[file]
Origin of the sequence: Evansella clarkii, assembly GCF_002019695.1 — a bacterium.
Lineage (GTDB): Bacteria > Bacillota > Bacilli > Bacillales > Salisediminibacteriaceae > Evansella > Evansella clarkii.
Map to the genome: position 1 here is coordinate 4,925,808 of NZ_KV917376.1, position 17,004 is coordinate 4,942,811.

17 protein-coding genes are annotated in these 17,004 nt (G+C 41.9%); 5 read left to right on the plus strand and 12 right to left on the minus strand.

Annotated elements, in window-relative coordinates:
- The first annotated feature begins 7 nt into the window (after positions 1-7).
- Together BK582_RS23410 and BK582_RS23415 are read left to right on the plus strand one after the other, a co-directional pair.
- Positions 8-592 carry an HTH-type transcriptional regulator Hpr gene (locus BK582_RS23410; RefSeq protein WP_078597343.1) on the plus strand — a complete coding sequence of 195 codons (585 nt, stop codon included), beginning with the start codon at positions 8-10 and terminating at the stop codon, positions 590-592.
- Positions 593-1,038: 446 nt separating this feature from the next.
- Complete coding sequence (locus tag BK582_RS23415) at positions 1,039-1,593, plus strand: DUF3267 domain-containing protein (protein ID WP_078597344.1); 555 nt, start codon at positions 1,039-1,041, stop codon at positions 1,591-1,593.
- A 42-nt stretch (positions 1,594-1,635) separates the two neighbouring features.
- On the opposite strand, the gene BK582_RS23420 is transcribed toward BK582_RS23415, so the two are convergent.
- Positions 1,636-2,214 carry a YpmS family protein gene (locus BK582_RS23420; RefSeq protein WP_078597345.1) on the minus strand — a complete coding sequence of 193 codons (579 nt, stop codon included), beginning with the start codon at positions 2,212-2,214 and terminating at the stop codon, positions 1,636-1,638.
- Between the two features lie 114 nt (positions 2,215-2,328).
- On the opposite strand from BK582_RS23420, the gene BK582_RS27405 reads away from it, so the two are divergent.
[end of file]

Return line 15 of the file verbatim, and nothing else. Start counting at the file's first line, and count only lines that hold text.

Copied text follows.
- On the opposite strand from BK582_RS23420, the gene BK582_RS27405 reads away from it, so the two are divergent.